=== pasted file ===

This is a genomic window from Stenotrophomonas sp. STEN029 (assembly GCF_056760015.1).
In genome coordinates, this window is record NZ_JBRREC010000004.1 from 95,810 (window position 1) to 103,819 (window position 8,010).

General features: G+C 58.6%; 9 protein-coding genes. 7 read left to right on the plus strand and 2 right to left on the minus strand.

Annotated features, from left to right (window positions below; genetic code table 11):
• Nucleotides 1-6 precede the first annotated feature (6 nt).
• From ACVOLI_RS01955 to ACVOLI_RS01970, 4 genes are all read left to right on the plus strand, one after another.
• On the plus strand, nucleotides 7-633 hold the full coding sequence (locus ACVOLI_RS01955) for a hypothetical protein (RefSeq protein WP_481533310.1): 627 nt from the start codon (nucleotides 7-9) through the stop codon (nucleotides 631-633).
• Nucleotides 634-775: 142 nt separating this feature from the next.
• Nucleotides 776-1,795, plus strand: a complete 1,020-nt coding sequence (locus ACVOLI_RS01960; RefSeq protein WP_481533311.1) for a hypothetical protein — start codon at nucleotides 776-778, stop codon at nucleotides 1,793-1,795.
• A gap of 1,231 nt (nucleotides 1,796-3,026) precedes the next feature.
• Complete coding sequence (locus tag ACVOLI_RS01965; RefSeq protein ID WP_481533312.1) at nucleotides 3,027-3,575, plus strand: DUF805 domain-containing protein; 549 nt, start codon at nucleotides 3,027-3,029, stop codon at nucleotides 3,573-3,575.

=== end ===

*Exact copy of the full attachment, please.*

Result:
This is a genomic window from Stenotrophomonas sp. STEN029 (assembly GCF_056760015.1).
In genome coordinates, this window is record NZ_JBRREC010000004.1 from 95,810 (window position 1) to 103,819 (window position 8,010).

General features: G+C 58.6%; 9 protein-coding genes. 7 read left to right on the plus strand and 2 right to left on the minus strand.

Annotated features, from left to right (window positions below; genetic code table 11):
• Nucleotides 1-6 precede the first annotated feature (6 nt).
• From ACVOLI_RS01955 to ACVOLI_RS01970, 4 genes are all read left to right on the plus strand, one after another.
• On the plus strand, nucleotides 7-633 hold the full coding sequence (locus ACVOLI_RS01955) for a hypothetical protein (RefSeq protein WP_481533310.1): 627 nt from the start codon (nucleotides 7-9) through the stop codon (nucleotides 631-633).
• Nucleotides 634-775: 142 nt separating this feature from the next.
• Nucleotides 776-1,795, plus strand: a complete 1,020-nt coding sequence (locus ACVOLI_RS01960; RefSeq protein WP_481533311.1) for a hypothetical protein — start codon at nucleotides 776-778, stop codon at nucleotides 1,793-1,795.
• A gap of 1,231 nt (nucleotides 1,796-3,026) precedes the next feature.
• Complete coding sequence (locus tag ACVOLI_RS01965; RefSeq protein ID WP_481533312.1) at nucleotides 3,027-3,575, plus strand: DUF805 domain-containing protein; 549 nt, start codon at nucleotides 3,027-3,029, stop codon at nucleotides 3,573-3,575.